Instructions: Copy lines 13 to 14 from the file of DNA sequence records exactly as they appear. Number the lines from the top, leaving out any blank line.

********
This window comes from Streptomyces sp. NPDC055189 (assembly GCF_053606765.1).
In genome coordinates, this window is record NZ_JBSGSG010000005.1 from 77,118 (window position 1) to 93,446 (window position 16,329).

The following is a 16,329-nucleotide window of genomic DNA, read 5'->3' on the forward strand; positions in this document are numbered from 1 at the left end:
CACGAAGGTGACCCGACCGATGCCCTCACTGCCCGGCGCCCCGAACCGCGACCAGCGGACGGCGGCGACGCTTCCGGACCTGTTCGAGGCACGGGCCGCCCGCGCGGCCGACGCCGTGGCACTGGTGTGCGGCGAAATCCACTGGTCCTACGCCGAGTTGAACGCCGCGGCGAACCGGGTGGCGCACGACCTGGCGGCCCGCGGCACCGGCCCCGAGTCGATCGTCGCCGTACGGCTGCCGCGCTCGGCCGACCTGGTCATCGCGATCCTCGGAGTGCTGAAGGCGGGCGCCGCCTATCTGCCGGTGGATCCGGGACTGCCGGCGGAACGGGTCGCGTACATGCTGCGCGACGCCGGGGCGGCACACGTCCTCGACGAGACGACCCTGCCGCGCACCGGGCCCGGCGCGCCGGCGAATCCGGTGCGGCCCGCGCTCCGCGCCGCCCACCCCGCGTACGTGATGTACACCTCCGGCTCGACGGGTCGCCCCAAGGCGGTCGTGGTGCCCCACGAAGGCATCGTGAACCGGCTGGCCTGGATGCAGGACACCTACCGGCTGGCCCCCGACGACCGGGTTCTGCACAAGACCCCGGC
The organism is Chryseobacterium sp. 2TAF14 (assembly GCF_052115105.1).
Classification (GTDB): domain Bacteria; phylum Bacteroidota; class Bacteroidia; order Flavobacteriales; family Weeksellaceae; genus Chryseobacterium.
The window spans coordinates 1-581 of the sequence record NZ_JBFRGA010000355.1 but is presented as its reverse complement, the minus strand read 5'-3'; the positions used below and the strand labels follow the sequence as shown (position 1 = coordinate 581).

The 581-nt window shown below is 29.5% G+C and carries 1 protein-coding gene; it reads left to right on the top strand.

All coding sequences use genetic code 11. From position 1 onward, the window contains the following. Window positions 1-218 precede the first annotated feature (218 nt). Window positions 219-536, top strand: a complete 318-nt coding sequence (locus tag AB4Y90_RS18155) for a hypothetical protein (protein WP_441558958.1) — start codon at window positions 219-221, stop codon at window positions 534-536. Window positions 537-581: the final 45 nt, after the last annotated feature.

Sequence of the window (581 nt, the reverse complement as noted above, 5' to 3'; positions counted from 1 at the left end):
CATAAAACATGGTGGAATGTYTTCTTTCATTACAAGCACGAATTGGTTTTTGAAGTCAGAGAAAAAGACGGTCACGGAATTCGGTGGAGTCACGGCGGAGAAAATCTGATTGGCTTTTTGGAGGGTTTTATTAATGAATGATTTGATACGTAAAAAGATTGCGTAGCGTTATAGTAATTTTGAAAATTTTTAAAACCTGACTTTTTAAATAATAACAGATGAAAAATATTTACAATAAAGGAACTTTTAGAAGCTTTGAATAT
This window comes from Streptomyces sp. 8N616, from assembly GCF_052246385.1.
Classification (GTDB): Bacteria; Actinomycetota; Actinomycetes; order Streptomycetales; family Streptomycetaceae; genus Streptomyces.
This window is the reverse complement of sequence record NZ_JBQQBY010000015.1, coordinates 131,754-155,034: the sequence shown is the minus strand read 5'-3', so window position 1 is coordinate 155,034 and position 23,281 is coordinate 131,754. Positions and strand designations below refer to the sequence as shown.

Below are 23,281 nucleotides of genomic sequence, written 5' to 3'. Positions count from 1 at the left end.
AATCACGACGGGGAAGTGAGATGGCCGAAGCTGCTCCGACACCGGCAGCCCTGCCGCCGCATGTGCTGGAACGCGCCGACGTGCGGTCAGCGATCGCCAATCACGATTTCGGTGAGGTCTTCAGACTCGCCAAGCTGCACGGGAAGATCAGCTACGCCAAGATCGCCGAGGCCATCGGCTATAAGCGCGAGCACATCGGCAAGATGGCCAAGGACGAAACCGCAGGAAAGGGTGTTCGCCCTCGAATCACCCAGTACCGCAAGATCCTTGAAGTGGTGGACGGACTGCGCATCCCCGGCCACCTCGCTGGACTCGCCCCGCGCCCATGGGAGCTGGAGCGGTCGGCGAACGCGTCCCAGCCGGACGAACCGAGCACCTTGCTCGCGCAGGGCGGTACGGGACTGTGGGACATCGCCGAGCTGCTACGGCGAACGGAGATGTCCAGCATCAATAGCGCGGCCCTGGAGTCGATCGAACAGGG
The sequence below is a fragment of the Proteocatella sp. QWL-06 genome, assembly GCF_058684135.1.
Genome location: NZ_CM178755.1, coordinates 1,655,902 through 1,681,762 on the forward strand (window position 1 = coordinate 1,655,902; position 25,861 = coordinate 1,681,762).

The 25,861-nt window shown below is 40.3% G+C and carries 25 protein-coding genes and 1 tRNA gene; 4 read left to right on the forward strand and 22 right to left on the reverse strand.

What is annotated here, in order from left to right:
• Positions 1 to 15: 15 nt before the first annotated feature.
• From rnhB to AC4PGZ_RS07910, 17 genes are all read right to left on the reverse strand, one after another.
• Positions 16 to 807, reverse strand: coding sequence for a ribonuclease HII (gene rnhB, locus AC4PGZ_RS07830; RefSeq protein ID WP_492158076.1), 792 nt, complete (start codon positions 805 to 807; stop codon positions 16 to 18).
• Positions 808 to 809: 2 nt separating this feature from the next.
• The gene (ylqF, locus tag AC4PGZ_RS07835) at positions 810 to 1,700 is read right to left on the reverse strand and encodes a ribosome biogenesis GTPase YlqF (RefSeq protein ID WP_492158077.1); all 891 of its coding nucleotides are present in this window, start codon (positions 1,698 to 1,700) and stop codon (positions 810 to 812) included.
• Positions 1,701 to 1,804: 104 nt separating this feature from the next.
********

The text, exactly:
Classification (GTDB): Bacteria; Actinomycetota; Actinomycetes; order Streptomycetales; family Streptomycetaceae; genus Streptomyces.
This window is the reverse complement of sequence record NZ_JBQQBY010000015.1, coordinates 131,754-155,034: the sequence shown is the minus strand read 5'-3', so window position 1 is coordinate 155,034 and position 23,281 is coordinate 131,754. Positions and strand designations below refer to the sequence as shown.